“The whole idea behind Déjà Vu was to take a look back at some
of the stuff I used to do that was a little more musically
challenging,” comments Duke. “In some way or another, whatever
happened before always comes around again. It may be a little
different, but it will resurface. That’s kind of what this album is –
a resurfacing of some ideas I had back in the ‘70s when I recorded
albums with a lot of synthesizers, like Feel and The Aura
George Duke welcomes
on his new album many great musicians of the smooth jazz scene like
Michael Manson (bass), Paul Jackson (guitars), Ronald Brunner jr.
(drums), Nicholas Payton (trumpet), Everette Harp (sax), Ray Fuller
(guitar), Bob Sheppard (sax) and many more. He holds all cards in his
hand with a full house.
track is simply entitled A Melody. Latin flavored in the good
old fashion way singers Terry Dexter, Lynne Fiddmont, Lamont Van Hook
and Shannon Pearson let it swing. George Duke's sophisticated approach
to the synthesizers speaks a lot about his deep masterly knowledge of
You Touch My
Brain was originally recorded for Dukey Treats but didn't
make it on the album. “I put it together for this record using some
weird old clavinets and Wurlitzers and other vintage instruments –
stuff that would give it that vintage ‘60s sound,” says Duke. “I had
everyone in the room at the same time for that track, and we just did
it, so it has that spontaneous feel.” All musicians flawlessly
transpose the bluesy idea behind this piece.
On What Goes Around Comes Around George Duke lets return the
vocoder as stylistic feature. While Everette Harp shares the lead with
George Duke, for me is another thing an eye opener. George is a
formidable drum programmer showcasing today's possibilities of modern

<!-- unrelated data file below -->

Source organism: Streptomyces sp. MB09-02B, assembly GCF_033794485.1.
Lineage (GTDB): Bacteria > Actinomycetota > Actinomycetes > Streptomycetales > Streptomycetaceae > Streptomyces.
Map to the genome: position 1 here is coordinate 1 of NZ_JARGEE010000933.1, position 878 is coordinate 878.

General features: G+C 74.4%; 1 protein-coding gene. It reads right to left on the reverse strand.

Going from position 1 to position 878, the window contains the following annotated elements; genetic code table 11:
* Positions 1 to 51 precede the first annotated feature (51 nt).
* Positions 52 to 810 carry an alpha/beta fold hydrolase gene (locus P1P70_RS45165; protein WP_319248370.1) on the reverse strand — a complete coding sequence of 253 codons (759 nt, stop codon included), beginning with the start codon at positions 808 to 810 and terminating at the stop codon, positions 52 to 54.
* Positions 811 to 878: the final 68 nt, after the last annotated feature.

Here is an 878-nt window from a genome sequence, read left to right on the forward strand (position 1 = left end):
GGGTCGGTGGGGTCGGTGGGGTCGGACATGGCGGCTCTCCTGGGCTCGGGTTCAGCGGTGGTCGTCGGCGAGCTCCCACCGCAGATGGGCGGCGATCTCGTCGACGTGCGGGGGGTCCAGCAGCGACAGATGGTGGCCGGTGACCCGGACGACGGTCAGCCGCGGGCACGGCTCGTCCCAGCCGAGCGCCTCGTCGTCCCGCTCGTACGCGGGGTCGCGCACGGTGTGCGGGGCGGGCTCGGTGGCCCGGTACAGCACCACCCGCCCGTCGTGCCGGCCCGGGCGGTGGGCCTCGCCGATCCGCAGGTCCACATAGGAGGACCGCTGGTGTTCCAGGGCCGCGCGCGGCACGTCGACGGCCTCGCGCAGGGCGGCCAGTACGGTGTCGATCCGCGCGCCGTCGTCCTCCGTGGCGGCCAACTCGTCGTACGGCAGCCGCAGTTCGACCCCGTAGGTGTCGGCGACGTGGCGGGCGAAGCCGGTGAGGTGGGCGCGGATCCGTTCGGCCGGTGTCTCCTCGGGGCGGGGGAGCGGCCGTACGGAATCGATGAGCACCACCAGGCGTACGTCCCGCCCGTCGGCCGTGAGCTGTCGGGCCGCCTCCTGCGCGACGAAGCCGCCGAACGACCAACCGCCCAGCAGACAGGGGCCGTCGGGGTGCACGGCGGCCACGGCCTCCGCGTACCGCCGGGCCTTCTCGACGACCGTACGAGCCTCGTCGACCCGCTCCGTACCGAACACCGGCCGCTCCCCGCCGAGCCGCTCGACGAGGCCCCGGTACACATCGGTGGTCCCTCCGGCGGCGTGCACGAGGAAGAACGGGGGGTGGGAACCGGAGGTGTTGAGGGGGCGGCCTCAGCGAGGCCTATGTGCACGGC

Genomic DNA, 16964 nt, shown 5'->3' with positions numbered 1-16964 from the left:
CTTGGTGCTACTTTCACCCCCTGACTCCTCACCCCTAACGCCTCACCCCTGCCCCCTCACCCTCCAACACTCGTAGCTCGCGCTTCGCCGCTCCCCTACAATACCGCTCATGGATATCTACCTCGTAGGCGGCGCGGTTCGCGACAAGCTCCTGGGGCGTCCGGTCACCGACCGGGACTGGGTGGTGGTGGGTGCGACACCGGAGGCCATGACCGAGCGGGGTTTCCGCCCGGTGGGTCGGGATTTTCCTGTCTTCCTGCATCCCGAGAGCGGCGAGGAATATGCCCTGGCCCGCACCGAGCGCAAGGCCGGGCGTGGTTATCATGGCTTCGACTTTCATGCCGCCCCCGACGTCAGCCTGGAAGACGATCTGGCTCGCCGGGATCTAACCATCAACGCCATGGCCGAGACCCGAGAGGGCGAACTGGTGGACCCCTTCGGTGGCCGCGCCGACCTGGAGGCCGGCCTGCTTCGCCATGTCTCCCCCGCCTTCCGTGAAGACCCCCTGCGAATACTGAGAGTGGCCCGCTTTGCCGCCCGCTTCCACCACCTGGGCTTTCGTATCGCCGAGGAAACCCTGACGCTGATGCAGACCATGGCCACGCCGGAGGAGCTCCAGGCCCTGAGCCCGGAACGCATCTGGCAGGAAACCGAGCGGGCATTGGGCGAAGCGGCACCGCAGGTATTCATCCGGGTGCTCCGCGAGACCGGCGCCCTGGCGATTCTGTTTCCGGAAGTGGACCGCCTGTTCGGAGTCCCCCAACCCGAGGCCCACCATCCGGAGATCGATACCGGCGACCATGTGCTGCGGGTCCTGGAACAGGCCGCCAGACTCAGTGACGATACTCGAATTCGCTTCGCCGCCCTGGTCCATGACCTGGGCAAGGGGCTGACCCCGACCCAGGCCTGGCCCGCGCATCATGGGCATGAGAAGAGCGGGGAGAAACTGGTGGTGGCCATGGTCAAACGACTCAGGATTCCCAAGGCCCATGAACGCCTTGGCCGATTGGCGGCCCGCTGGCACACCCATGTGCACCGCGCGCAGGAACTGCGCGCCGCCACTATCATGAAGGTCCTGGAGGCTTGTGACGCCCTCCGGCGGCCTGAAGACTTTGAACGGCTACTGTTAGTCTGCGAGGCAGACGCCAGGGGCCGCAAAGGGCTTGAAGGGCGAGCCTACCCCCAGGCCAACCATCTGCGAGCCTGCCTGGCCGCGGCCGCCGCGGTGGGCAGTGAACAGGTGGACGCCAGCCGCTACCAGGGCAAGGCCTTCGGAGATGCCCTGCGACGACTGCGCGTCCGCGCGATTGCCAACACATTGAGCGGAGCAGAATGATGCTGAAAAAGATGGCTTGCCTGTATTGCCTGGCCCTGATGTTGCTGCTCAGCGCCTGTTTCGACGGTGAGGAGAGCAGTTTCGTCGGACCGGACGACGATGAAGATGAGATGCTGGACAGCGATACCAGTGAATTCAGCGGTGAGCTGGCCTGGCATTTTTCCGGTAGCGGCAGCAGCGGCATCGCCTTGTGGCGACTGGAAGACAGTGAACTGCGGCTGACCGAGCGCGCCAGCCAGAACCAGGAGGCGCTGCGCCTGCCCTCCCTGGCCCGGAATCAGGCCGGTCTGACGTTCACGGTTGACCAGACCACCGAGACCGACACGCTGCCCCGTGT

programming. Bring Me Joy is foremost a silky and fine ballade
full of soul. Unbelievable how humanized emotional Rhodes, Korg and
Mini Moog can sound. Just brilliant is George's treat of the cool
vibes in a piano-soft attack.
The opening of
Ripple In Time is build like a sound collage. The track is a
tribute to Miles Davis interpreted by trumpist Oscar Brashear. “It was
fun to have Oscar do his Miles imitation on this track,” says Duke.
“It conjures up that period for Miles in the ‘70s when he was doing
some of his more funky stuff with the strange chords underneath.”
Although the piece is structured George surprises with Jef Lee
Johnson's powerful rockish guitar performance.
Do you feel the fun
the musicians have on Oh Really? George enthuses: "My old
Wurlitzer 140B sounds like it’s stuffed with socks – and that
Castlebar Clavinet – oh boi!!! I can’t neglect that organ – whew,
kinda fonky but plenty jazzy at the same time."
Duke transforms the
song from his album Snapshot (1992) to 6
O'Clock Revisited with a expanded lyrical story sharing the vocals
with his son Rashid Duke accompanied by Ray Fuller on guitar.
Sometimes you just have to sit back listening to the splendid
balladeer George Duke and enjoying Come To Me Now.
Stupid Is As
Stupid Does indicates that a person is judged stupid by the stupid
acts he commits. In this case Bob Sheppard, Nicholas Payton, Hubert
Laws and Ron Brunner give George Duke's key mastery an intelligent
answer. On Déjà Vu George Duke exposes violinist Sarah
Thornblade. The similarity to the Mahavishnu Orchestra experience is